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New LOM for Dunbar RNLI as Dave steps down after 12 years

Lifeboats News Release

This month (August) has seen a key change in the management team at Dunbar Lifeboat Station.

Dave Anderson seen at Dunbar Harbour in front of station's all-weather Trent lifeboat.

RNLI/Douglas Wight

Dave Anderson, who is stepping down as Lifeboat Operations Manager (LOM) at Dunbar after 12 years.

After 12 years as Lifeboat Operations Manager (LOM), Dave Anderson has handed over to Ian Wilson, who previously served as a launch authority.

Long-serving volunteer Dave, 63, will continue to act as a launch authority – whose job it is to assess whether it is safe to launch, regardless of the emergency – a role he held when he first joined Dunbar RNLI back in 1999.

In his 24-year association with the station, Dave has experienced many unusual call-outs, listening in as events unfold over the radio and liaising with HM Coastguard and the volunteer crew.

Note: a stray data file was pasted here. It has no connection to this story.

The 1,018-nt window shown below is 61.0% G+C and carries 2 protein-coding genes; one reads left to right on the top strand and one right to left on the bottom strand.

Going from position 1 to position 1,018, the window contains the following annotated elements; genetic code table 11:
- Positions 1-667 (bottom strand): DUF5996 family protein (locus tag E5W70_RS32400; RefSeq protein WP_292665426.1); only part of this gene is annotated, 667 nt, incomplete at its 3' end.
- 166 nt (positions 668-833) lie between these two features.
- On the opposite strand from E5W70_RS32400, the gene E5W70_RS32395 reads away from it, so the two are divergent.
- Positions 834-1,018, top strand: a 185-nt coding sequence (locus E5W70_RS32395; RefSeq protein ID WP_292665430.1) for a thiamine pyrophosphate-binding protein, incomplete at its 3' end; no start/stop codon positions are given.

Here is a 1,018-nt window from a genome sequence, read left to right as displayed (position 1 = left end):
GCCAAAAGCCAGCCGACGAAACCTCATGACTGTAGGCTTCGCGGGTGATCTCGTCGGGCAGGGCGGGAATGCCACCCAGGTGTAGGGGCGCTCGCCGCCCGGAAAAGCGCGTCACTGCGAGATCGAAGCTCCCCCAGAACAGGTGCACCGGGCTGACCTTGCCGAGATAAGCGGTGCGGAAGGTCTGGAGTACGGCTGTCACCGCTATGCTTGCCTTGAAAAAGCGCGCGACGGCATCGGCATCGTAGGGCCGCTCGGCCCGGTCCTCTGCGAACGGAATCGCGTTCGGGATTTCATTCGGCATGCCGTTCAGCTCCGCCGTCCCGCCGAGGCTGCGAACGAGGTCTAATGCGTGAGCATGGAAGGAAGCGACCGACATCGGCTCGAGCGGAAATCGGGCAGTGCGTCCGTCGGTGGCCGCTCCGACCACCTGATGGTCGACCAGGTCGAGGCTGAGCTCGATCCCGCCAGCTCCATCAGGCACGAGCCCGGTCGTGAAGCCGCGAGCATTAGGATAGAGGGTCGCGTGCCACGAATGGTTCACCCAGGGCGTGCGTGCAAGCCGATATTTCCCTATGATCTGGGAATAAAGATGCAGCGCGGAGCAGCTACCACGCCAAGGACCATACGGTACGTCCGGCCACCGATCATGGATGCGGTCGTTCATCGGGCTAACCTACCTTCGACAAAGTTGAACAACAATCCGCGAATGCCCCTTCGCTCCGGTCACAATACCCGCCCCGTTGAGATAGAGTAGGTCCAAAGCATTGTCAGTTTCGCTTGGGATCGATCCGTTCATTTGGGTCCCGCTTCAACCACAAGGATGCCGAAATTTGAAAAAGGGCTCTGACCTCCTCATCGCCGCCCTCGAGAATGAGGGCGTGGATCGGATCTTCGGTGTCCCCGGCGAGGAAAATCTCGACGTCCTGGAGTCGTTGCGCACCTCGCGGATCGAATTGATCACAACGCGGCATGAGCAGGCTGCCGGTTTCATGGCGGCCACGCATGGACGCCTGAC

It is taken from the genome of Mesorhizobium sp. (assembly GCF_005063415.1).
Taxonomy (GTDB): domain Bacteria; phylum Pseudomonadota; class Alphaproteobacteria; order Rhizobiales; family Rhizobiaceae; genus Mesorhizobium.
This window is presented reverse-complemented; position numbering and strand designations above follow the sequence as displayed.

He said: ‘My first as launch authority was in November 1999 when a fully armed Tornado fighter jet suffered engine fire and ditched into the sea, a mile north of Torness. The lifeboat launched and the crew found the crash site and marked the position. It transpired the pilots had ejected over land and were unhurt.’

Another challenging service call for the crew was when a large fishing vessel broke down 60 miles offshore.

Dave recalled: ‘The boat was too big to bring to Dunbar so the crew had to tow it all the way up the river to Leith in foul weather conditions. It turned into a 24-hour shout for them – and the launch authorities.’

Dave was in the lifeboat station on 15th May 2009, when previous LOM David Lees instructed Dunbar’s all-weather lifeboat (ALB) to launch in response to a distress call from a Swedish couple aboard a small yacht Ouhm, which was being overwhelmed by severe gale force nine winds and ten-metre-high waves. The rescue of the couple earned coxswain Gary Fairbairn an RNLI bronze medal for gallantry and the volunteer crew medal service certificates.

And the devastating storm of 2008, when Dunbar’s ALB Sir Ronald Pechell BT was swept onto rocks at Torness Power Station and damaged beyond repair, is a time Dave will never forget.